Wednesday 2-6-19: Can I take them all home with me?

The surgical team is performing the last lip and palate repairs in the operating rooms today, and is taking pride in being able to treat every child that showed up, and was healthy enough to receive a safe surgery.

While this is going on, the rest of the team embarkeds upon another outreach mission today as we had an opportunity to visit a public school in the municipality of St. Barbara. Our local Rotaria, Rita Morales, has been taking care of this school for many years.  We traveled in a “chicken bus” – to find a large group of children and their teachers eagerly waiting for us as we arrived at noon (past their regular school hours).

I would say we are a well oiled and well prepared team now when it comes to these outreach missions: We tell the kids about why brushing their teeth is important. We have a song and booklets that everybody enjoys and while Cassie plays the ukulele we perform a little dance – we surely got the kids attention and they readily joined in. They hang on Paco’s every word as he is telling them about the “sugar bugs” that need to be brushed away regularly to keep the teeth white, and you can see how this tiny little bit of embellished is seared in their minds now.

The whole emphasis on dental health on our outreach missions originated from the frustration that the surgical team often had to grapple with.  They would frequently see children that were in urgent need of palate surgery, but because of the raging infection in the oral cavity were unable to have the surgery. This is because the healing after surgery would be heavily compromised and you typically have only one good chance to fix a palate. So in many cases the surgical and dental team had to pull all rotten teeth under general anesthesia and ask the parents to bring the child again in the following year to finally perform the palate repair.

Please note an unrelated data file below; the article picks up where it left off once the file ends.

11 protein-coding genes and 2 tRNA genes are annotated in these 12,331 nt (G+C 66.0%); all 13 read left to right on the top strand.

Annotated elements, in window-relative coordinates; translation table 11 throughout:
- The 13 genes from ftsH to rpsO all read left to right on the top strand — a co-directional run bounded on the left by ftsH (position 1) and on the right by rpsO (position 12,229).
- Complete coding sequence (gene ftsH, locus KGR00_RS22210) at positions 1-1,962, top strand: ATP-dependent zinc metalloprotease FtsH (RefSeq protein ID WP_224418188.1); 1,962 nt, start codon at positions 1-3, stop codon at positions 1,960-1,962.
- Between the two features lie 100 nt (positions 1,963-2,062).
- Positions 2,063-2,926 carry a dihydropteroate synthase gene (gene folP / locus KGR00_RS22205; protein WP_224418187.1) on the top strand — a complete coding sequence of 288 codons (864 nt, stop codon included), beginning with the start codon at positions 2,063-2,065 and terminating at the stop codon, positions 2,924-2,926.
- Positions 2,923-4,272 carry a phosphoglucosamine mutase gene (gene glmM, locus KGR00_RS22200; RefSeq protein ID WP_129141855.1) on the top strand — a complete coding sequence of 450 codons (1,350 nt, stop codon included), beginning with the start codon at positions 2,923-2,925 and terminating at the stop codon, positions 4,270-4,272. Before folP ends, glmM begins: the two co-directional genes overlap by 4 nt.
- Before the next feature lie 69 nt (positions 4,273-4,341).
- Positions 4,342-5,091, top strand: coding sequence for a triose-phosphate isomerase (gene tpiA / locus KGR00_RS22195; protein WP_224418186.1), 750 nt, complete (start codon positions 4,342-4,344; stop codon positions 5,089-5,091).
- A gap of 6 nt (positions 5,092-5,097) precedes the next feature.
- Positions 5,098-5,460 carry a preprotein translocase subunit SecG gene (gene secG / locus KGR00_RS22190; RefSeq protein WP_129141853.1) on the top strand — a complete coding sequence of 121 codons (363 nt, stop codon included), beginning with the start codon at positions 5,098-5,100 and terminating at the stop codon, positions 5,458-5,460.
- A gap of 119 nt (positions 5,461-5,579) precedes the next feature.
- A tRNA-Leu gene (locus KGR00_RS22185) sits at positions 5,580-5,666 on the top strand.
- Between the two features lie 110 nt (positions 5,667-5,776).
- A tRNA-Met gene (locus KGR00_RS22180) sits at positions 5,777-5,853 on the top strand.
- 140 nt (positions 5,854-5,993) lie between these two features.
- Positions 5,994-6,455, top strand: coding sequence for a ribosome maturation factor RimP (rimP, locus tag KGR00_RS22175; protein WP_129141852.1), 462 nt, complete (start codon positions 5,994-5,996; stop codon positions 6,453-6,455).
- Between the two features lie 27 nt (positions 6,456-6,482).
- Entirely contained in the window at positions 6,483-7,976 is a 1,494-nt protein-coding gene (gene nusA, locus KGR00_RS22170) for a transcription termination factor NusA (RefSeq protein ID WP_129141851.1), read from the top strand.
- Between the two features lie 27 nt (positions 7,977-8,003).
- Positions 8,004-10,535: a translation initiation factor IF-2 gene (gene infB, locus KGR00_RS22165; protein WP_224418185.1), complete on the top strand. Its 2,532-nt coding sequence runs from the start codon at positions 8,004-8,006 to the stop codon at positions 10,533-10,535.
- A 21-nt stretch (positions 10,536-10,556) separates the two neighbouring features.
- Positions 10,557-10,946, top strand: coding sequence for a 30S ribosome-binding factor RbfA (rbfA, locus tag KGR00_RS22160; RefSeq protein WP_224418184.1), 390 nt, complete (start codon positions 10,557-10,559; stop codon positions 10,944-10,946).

Another aspect of dental health is flouride treatments for the teeth.  Shiny necklaces “fed two birds with one scone”, in that we were able to track who had already received the treatment and, the beads really made the kids happy!

In terms of the photo shoot, I tried a different approach today and handed the camera to a group of kids… as soon as they got the hang of it, it was clicking left and right, and we got some remarkable shots…

The experience of connecting with these children is a very unique one again – observing the peculiarities of how they approach you and how they desire to connect with you, truly teaches you more about your world. I get choked up again and again: Just this little boy who is fascinated with the camera, who hugs me again and again, insists to have a picture taken with me in front of our chicken bus.  The little girl Maria, who is fascinated with touching my wife, Amy’s blonde hair – you would like to pick them up them all and take them home with you.  While they are certainly relatively well off here at the Santa Barbara school, it does not take much to see how much more these highly agile and intelligent little beings would thrive if they would have access to more – more information, more intellectual stimuli, more care. —

One cannot help but realize how much your life’s possibilities are formed and/or stifled by the circumstances you find yourself born into. Yes, we all worked hard for what we have, and for where our kids are in life now, but there is a gigantic factor in which pure luck or fate  seems to come into play.

We conclude our day at the school handing out books, provided by Iowa MOST Rotarian donations, to the children.  Paco, in his inimitable way, read one aloud to them — it was about the dragons who like to eat tacos, in case you wonder…;-)

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Should you be interested in supporting activities like this and making a difference in those kids lives, please consider a donation to the mission: https://iowamost.org/donate-now/

 

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